Development and Peace sends $100,000 to the victims of Cyclone Yemyin in Pakistan
"Efforts to provide emergency relief have been hampered by the ongoing rains, washed out roads and bridges, and extensive damage to airports, electricity grids, telephone networks and local markets, said Michael Casey, Executive Director of Development and Peace, "To compound these problems, many of the affected communities are geographically remote, with the seasonal monsoon rains adding to the urgency".
Cyclone Yemyin made landfall on Tuesday, June 26. The cyclone brought heavy rains and winds up to 80mph. According to the United Nations, the subsequent flooding affected 900,000 individuals, left 200,000 homeless, and resulted in at least 14 deaths in Balochistan. The flood waters continued into Sindh province destroying dams, homes, and agricultural land. The rudimentary mud brick and palm thatch homes standard to the region have been demolished. The widespread loss of livestock represents not only a serious threat to livelihoods, but also a major health risk, as decomposing corpses contaminate standing water.
Initially, the overwhelming needs were for food and non-food assistance, with emphasis on access to clean water. Affected families continue to have an urgent need for enclosure, with daytime protection from the sun and protection of key assets from the heavy rainfall. A crucial concern is also privacy for women in the conservative areas, and includes their shelter, sanitation and hygiene needs.
The assistance provided by Development and Peace will help fund three main components of the phase-two emergency response efforts: transitional shelter kits, health and hygiene kits and Cash for Work opportunities.
Transitional shelter kits: Local partner CRS Pakistan will provide technical assistance and materials to help construct durable, practical, socially-acceptable transitional shelters for monsoon season protection. Since the majority of damaged and/or destroyed homes were constructed as self-built houses - either bush stick frames with date palm leaf roofing and side walls, or mud brick structures with timber and palm leaf roofing with mud screens, households will salvage roof timbers from their damaged or destroyed houses for re-use, wherever possible. Kit materials will be appropriate for reuse in more permanent house construction, and containing locally available and easily re-usable materials (plastic sheeting, bamboo poles, binding wire) and a toolkit. The materials will ensure families are protected from the rain and sun/heat, can secure household assets and have sufficient privacy (particularly important for women). CRS will provide training for local skilled labour, so they can offer technical assistance to households in their communities in constructing their shelters.
Water/Sanitation (WatSan) kits: After heavy floods, waterborne illnesses such as cholera, typhoid, malaria, and diarrhoea are the greatest threat to survival. CRS will work with 2,500 households on health and hygiene. Targeting women, as the preparers of food and primary collectors of water for their families. The focus is on water quality and appropriate hygiene and sanitation solutions. The WatSan kit includes tools and materials for making latrines, and sand filters or other water treatment equipment and integrates key public health messages focusing on personal cleanliness and skin disease prevention, water purification and water related illnesses and other appropriate sanitation practices.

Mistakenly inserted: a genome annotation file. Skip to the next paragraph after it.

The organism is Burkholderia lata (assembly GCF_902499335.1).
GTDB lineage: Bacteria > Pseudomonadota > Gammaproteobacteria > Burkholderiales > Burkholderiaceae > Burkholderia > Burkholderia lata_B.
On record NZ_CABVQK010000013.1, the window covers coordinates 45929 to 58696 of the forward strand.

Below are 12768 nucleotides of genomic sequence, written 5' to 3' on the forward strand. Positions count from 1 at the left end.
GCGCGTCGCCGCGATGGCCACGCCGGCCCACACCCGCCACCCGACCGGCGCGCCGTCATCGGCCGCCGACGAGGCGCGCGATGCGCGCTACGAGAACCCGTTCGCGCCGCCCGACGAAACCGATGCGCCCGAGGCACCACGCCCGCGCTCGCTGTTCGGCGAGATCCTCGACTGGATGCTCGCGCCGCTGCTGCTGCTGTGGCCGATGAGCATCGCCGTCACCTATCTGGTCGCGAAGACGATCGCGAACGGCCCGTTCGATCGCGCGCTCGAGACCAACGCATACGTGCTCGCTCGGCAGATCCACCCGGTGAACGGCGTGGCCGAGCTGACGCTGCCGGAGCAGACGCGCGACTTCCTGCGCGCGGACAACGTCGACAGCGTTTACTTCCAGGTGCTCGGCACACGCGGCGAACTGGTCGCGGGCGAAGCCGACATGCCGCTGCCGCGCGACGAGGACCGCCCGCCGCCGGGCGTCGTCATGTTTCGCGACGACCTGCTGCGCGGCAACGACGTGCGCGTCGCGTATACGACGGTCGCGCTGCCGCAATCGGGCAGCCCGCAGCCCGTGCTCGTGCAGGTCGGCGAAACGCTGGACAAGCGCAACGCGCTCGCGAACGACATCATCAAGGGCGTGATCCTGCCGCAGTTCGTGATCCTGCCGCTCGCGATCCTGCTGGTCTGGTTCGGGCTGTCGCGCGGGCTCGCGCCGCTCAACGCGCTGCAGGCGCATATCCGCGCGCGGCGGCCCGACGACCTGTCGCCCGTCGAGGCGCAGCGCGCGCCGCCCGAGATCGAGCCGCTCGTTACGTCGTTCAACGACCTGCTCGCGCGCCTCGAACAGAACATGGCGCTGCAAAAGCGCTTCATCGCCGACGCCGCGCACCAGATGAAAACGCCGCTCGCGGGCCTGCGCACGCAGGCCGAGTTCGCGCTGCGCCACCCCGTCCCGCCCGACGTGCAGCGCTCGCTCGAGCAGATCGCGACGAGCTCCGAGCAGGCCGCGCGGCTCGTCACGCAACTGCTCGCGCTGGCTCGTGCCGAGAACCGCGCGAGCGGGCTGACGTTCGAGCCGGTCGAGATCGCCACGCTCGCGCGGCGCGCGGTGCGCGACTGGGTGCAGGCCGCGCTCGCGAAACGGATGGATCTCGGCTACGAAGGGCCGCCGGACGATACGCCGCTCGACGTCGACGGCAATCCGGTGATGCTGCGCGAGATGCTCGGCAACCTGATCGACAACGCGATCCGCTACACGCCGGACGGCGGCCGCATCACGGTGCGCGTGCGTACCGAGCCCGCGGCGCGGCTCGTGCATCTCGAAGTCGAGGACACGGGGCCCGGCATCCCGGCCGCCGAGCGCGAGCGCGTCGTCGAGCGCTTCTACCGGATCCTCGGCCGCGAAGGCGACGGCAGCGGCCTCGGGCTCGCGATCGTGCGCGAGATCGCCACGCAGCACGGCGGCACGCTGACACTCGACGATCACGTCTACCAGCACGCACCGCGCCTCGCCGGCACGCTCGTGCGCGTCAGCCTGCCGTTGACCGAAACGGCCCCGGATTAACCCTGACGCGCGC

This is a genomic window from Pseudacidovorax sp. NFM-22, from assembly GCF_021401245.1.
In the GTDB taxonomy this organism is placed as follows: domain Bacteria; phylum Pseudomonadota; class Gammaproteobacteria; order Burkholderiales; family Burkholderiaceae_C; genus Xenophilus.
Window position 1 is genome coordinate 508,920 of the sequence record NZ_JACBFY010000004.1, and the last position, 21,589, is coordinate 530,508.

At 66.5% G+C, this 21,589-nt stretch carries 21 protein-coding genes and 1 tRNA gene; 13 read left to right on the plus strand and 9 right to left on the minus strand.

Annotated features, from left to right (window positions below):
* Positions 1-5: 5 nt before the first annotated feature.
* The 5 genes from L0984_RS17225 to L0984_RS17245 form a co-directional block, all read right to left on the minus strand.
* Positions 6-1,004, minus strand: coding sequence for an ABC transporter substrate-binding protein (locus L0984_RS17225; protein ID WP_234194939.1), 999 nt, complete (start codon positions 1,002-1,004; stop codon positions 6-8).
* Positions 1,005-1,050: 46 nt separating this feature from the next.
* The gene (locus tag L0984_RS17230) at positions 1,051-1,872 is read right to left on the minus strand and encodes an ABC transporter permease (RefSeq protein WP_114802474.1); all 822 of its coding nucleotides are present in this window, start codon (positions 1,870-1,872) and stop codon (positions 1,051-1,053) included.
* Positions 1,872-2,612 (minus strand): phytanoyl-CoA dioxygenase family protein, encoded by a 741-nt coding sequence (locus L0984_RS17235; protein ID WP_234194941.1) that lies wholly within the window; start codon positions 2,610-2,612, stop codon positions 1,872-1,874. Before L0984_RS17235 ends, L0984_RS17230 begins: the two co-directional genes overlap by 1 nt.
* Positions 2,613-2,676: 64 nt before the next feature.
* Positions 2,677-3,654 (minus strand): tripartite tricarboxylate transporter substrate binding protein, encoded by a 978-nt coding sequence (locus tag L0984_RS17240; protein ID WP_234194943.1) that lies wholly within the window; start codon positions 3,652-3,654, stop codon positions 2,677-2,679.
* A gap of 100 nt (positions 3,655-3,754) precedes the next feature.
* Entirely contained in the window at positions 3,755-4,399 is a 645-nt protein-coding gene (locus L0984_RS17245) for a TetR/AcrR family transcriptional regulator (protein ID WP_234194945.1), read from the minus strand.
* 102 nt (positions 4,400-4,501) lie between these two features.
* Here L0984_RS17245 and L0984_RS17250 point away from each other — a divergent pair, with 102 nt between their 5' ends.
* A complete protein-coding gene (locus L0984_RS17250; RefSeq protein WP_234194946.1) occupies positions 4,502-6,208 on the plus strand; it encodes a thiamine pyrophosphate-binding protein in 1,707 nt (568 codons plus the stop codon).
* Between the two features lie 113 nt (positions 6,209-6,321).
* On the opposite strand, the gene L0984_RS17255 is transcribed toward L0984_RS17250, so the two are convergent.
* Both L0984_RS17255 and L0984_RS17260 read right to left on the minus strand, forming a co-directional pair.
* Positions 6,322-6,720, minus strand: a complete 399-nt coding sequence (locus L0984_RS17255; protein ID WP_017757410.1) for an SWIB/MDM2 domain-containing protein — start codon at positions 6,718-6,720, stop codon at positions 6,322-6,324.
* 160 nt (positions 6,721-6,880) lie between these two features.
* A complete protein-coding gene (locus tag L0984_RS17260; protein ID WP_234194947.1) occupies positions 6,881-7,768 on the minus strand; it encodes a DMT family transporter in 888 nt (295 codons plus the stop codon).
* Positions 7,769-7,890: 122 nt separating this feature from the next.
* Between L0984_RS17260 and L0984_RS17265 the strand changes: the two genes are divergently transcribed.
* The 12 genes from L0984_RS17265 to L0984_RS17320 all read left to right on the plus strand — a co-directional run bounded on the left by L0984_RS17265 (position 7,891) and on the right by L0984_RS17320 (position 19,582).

Cash for Work: CRS will offer work opportunities to 2,500 households, including payment for transporting shelter materials to a site from CRS distribution hubs, hiring labour for assistance in assembling shelters and/or rehabilitating sanitation solutions. This Cash for Work approach simplifies the transport and delivery of goods to scattered and isolated communities by empowering individual households to make their own transport decisions, and to allow households, whose livelihoods (from livestock, agriculture, and industry) have been disrupted by the flooding, to access essential income.
For 40 years, Development and Peace has worked directly with organizations made up of or representing the poor and marginalized in the Global South, and provided $500 million to 15,000 projects in Africa, Asia and Latin America. We are presently active with 200 partners in 28 countries in Africa, Asia, and in Latin America. In Canada, we are a democratic movement for international solidarity - educating the public about the root causes of poverty and mobilizing social action for change - with 13,000 members from coast to coast. Development and Peace is the official international development organization of the Catholic Church in Canada.
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